On Saturday evening I, along with millions of other people, watched the premiere of Auntie Oprah’s film, The Immortal Life of Henrietta Lacks,” on HBO. At the beginning of the film, I was nestled in my bed, eating a bowl of popcorn. I knew the premise of the movie and seriously, who doesn’t love a good Oprah Winfrey performance (and let me just say, as usual, she delivered). But by the middle of the film, I was no longer lying comfortably, instead I was sitting upright, slightly teary-eyed...and by the end, there was popcorn on the floor and I was standing in front my television, gripping my remote tightly and shaking my head in disbelief. I immediately scrolled through Facebook to see if I was alone, and just as I imagined, I wasn’t.
Several people with “skin like mine” who watched the film felt just like I did. Don’t get me wrong, the movie was well done and the acting was superb, but it did something that I wasn’t expecting. It evoked emotions that are still somewhat difficult for me to articulate. Simply put, I hurt for Henrietta Lacks and her family.
Like many Black women, Henrietta Lacks was an unknown hero.
As I watched the movie, I thought to myself, why didn’t I learn more about Henny (“Henny” because she’s now my auntie in my head) in school? From grades 7-12, I attended a health sciences magnet school. In college, I was a biology major. To say I know a little something about HeLa is an understatement, but I honestly don’t recall hearing much about the owner of those magical cells. Yes, magical. “Black girl magic” isn’t just a hashtag, you know. But I digress. Like many Black women, Henrietta Lacks was an unknown hero who, thanks to the book and subsequent film about her life, is no longer an obscure entity. However, unlike the three heroines in one of my favorite movies, “Hidden Figures,” Henrietta’s story did not have such a happy ending.
Henrietta was diagnosed with cervical cancer and died from the disease at the age of 31. As a result, she left a special legacy and five children whose lives would never be the same. But it wasn’t her untimely death that shocked me as that was quite common back in the day. No, it was the blatant disregard for her basic human rights that I found so appalling. To which human right am I referring? Henrietta was not given the right to consent, and even though it was not required at that time, ethically, she should have been asked for the use of her cells.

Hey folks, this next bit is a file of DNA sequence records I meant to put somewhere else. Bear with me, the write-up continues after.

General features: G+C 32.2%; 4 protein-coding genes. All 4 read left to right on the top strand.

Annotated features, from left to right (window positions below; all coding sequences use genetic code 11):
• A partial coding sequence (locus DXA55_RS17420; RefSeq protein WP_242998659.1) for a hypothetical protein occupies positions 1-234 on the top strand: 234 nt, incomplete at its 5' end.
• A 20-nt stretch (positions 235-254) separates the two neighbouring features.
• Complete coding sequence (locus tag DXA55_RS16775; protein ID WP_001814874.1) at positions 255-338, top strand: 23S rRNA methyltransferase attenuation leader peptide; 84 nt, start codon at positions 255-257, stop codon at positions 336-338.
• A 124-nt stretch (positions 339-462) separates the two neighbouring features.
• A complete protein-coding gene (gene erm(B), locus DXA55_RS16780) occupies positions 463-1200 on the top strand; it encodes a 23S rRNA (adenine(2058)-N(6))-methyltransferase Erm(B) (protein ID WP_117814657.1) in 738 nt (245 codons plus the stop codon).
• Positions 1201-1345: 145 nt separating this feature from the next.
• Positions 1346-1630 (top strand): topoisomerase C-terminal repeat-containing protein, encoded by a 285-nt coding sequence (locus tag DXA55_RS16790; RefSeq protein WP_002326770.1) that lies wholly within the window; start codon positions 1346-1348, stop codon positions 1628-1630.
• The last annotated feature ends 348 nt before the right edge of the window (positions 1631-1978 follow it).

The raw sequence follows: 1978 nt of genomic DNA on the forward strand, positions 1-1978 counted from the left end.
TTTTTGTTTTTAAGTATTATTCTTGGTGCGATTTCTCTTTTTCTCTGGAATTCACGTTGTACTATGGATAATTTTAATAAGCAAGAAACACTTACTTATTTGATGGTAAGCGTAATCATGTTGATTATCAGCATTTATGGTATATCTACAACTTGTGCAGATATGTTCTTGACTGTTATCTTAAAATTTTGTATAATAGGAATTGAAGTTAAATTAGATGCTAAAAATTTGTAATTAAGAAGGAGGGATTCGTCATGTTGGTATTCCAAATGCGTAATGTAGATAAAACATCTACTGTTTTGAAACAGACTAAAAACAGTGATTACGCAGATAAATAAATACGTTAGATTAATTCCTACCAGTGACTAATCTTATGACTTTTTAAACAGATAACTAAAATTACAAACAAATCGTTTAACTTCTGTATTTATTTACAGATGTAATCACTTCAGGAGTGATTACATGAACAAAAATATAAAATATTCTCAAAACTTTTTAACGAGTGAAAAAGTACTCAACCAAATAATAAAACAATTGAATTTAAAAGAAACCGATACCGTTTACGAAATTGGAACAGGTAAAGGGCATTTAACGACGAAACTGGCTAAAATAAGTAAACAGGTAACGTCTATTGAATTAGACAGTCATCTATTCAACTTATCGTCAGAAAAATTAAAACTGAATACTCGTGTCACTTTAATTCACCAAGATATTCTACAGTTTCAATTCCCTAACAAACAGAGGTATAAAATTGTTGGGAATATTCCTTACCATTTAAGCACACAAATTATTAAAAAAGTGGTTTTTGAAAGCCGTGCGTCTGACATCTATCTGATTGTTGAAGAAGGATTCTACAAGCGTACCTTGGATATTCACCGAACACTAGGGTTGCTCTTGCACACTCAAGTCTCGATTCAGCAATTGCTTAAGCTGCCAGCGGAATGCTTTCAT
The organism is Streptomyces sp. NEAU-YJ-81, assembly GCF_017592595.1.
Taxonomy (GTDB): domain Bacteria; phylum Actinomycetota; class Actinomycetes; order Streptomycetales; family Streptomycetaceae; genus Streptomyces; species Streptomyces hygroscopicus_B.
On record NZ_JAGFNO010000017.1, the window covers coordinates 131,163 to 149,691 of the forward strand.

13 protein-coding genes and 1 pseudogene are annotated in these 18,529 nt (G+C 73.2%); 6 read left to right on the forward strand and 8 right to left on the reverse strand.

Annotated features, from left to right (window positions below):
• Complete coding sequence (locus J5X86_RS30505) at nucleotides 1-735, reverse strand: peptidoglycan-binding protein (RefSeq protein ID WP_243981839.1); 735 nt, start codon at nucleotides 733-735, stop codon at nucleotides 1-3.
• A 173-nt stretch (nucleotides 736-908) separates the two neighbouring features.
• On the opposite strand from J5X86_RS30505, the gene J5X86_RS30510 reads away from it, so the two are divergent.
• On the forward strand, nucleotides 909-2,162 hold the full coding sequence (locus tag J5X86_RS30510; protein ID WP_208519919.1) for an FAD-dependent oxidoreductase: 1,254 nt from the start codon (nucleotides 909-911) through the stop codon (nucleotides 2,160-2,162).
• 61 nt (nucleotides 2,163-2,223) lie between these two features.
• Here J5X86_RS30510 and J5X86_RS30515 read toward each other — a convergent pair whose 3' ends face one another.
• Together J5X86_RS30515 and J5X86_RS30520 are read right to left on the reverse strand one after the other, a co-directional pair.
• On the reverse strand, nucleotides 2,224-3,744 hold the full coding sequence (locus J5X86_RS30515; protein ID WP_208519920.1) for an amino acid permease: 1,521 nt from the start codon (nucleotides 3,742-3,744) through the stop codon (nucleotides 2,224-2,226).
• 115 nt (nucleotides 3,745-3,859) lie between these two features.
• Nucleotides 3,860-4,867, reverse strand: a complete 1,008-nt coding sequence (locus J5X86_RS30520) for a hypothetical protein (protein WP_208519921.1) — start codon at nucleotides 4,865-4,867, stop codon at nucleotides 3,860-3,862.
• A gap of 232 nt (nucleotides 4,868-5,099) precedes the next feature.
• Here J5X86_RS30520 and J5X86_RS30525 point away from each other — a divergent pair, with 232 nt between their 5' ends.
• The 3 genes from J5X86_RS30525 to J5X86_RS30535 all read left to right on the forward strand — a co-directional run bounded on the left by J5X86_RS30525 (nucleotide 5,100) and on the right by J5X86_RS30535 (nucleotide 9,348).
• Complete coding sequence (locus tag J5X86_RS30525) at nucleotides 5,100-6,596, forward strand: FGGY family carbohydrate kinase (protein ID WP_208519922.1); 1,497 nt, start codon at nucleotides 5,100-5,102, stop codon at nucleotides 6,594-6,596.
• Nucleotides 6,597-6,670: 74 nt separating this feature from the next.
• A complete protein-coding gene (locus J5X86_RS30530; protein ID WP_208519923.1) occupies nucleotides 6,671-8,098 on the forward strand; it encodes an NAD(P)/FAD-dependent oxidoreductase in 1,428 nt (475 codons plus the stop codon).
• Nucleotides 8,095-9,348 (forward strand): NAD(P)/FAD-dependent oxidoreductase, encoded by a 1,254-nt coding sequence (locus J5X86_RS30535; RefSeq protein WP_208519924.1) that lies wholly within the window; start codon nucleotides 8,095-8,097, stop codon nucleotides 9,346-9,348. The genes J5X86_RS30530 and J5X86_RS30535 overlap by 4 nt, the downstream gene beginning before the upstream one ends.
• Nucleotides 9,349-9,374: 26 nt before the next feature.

Henrietta’s cells were stolen. Her cells were taken and used to advance research and medical practices and she went virtually unknown for years.
Picture this. You’re a young woman, lying in a hospital bed, gravely ill and undergoing treatment for a disease you don’t fully understand. There are doctors and nurses coming in and out of your room. They are talking to you, smiling at you, and poking you with needles. They spread your legs to take a piece of your cervix so they can figure out how to “fix” you. It’s ok because you trust them. But not one time do they ask you if they can use the cells from your body to learn more about your disease. No one takes the time to explain to you how the use of your cells could possibly benefit others for years to come. And after you pass away, no one consults your grieving family members to obtain permission to continue the use of your cells.
“Mrs. Lacks, we need your permission for something. Can we use the cells from your biopsy for research?” “There’s a possibility that you could help us understand this disease better. You could also be helping others.”
I imagine a conversation like that with Henrietta would have sufficed, but that didn’t happen. So let’s not sugarcoat it. Henrietta’s cells were stolen. Her cells were taken and used to advance research and medical practices and she went virtually unknown for years. And to make matters worse, her family still has not been properly compensated. Unbelievable, I know. Now, some may wonder what’s so great about Henrietta’s cells anyway. Why does her family deserve anything after all of this time? Well, let me explain.
Henrietta cells, i.e., HeLa, were unique. You may say she was an ordinary woman with extraordinary cells. HeLa cells are an immortalized cell line, meaning the cells can be reproduced infinitely in a lab. Her cells have aided in the advancement of science and modern medicine tremendously. For example, the cells were used to develop the polio vaccine. In addition, they have been instrumental in HIV and cancer research. Oh, but it doesn’t stop there. These cells even paved the way for in vitro fertilization, and the list goes on and on. And while I am thankful for the progress Henrietta’s cells have afforded medical research, the treatment of Blacks as guinea pigs in the past has left a very bitter taste in my mouth.
I wonder just how many stories like Henrietta’s and the Tuskegee Experiment are still untold?
Real talk. What occurred to Henrietta wasn’t an isolated incident. We all know about the Tuskegee Experiment — the time scientists used Black men as lab animals to study the effects of Syphilis — but I wonder just how many stories like Henrietta’s and the Tuskegee Experiment are still untold? And why have the contributions of so many Blacks been undervalued or erased from the history books? And lastly, why is health equity still so difficult to attain in 2017. What do I mean by that last question? Well, for example, Black women are still dying from breast and cervical cancers at higher rates than other ethnic/racial groups. The same goes for Black men and prostate cancer. I could go on but you get the point. The fact is, I don’t know the answers to these questions, and as a public health professional, I am working everyday to identify solutions. But what I do know is this, modern medicine has a huge unpaid debt. The creditors are the descendants of Mrs. Henrietta Lacks, and I, for one, think it’s time to pay up.